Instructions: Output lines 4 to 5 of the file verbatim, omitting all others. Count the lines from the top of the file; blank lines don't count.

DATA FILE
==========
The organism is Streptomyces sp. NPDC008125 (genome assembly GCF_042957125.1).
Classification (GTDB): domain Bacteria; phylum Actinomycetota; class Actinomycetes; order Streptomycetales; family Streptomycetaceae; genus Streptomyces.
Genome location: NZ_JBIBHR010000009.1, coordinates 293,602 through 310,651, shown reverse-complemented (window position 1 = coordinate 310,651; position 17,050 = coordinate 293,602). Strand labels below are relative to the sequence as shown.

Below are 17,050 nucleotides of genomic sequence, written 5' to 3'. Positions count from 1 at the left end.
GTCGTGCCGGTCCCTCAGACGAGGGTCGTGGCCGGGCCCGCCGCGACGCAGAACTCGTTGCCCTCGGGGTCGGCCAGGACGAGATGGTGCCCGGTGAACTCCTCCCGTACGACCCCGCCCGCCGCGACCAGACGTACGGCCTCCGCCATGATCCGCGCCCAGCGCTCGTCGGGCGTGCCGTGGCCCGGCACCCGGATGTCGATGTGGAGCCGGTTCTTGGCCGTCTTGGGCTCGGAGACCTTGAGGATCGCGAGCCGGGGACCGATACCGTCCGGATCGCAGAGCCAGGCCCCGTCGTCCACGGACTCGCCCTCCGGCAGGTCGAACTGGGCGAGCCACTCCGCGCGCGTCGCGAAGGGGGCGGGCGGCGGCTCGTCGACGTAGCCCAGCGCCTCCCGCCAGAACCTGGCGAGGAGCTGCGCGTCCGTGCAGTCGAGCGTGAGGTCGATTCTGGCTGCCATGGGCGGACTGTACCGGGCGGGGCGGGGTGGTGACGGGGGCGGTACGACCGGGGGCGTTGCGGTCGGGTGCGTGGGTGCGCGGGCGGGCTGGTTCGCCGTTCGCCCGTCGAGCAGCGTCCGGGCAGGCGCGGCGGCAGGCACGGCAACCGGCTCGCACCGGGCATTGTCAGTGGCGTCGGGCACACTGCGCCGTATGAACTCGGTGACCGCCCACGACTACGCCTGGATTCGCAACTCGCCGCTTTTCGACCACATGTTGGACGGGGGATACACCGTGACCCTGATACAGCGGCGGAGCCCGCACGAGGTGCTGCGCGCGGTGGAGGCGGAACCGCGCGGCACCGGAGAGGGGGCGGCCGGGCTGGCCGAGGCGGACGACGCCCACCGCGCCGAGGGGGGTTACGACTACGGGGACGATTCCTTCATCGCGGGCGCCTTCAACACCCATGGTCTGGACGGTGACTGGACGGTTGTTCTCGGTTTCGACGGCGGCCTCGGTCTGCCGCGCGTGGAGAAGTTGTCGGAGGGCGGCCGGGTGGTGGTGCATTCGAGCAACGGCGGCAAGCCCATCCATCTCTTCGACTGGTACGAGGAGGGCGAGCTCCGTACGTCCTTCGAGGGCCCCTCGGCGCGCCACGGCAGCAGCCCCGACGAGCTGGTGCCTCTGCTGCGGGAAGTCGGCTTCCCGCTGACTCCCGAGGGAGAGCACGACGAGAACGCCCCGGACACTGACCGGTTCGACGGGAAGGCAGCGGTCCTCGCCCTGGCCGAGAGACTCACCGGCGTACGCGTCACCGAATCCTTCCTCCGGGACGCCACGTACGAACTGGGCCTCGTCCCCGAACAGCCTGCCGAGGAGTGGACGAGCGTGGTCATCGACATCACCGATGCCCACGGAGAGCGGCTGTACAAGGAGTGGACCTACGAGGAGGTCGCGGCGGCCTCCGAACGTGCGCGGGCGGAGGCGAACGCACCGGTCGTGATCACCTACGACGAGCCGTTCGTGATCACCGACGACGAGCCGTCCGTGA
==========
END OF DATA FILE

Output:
Below are 17,050 nucleotides of genomic sequence, written 5' to 3'. Positions count from 1 at the left end.
GTCGTGCCGGTCCCTCAGACGAGGGTCGTGGCCGGGCCCGCCGCGACGCAGAACTCGTTGCCCTCGGGGTCGGCCAGGACGAGATGGTGCCCGGTGAACTCCTCCCGTACGACCCCGCCCGCCGCGACCAGACGTACGGCCTCCGCCATGATCCGCGCCCAGCGCTCGTCGGGCGTGCCGTGGCCCGGCACCCGGATGTCGATGTGGAGCCGGTTCTTGGCCGTCTTGGGCTCGGAGACCTTGAGGATCGCGAGCCGGGGACCGATACCGTCCGGATCGCAGAGCCAGGCCCCGTCGTCCACGGACTCGCCCTCCGGCAGGTCGAACTGGGCGAGCCACTCCGCGCGCGTCGCGAAGGGGGCGGGCGGCGGCTCGTCGACGTAGCCCAGCGCCTCCCGCCAGAACCTGGCGAGGAGCTGCGCGTCCGTGCAGTCGAGCGTGAGGTCGATTCTGGCTGCCATGGGCGGACTGTACCGGGCGGGGCGGGGTGGTGACGGGGGCGGTACGACCGGGGGCGTTGCGGTCGGGTGCGTGGGTGCGCGGGCGGGCTGGTTCGCCGTTCGCCCGTCGAGCAGCGTCCGGGCAGGCGCGGCGGCAGGCACGGCAACCGGCTCGCACCGGGCATTGTCAGTGGCGTCGGGCACACTGCGCCGTATGAACTCGGTGACCGCCCACGACTACGCCTGGATTCGCAACTCGCCGCTTTTCGACCACATGTTGGACGGGGGATACACCGTGACCCTGATACAGCGGCGGAGCCCGCACGAGGTGCTGCGCGCGGTGGAGGCGGAACCGCGCGGCACCGGAGAGGGGGCGGCCGGGCTGGCCGAGGCGGACGACGCCCACCGCGCCGAGGGGGGTTACGACTACGGGGACGATTCCTTCATCGCGGGCGCCTTCAACACCCATGGTCTGGACGGTGACTGGACGGTTGTTCTCGGTTTCGACGGCGGCCTCGGTCTGCCGCGCGTGGAGAAGTTGTCGGAGGGCGGCCGGGTGGTGGTGCATTCGAGCAACGGCGGCAAGCCCATCCATCTCTTCGACTGGTACGAGGAGGGCGAGCTCCGTACGTCCTTCGAGGGCCCCTCGGCGCGCCACGGCAGCAGCCCCGACGAGCTGGTGCCTCTGCTGCGGGAAGTCGGCTTCCCGCTGACTCCCGAGGGAGAGCACGACGAGAACGCCCCGGACACTGACCGGTTCGACGGGAAGGCAGCGGTCCTCGCCCTGGCCGAGAGACTCACCGGCGTACGCGTCACCGAATCCTTCCTCCGGGACGCCACGTACGAACTGGGCCTCGTCCCCGAACAGCCTGCCGAGGAGTGGACGAGCGTGGTCATCGACATCACCGATGCCCACGGAGAGCGGCTGTACAAGGAGTGGACCTACGAGGAGGTCGCGGCGGCCTCCGAACGTGCGCGGGCGGAGGCGAACGCACCGGTCGTGATCACCTACGACGAGCCGTTCGTGATCACCGACGACGAGCCGTCCGTGA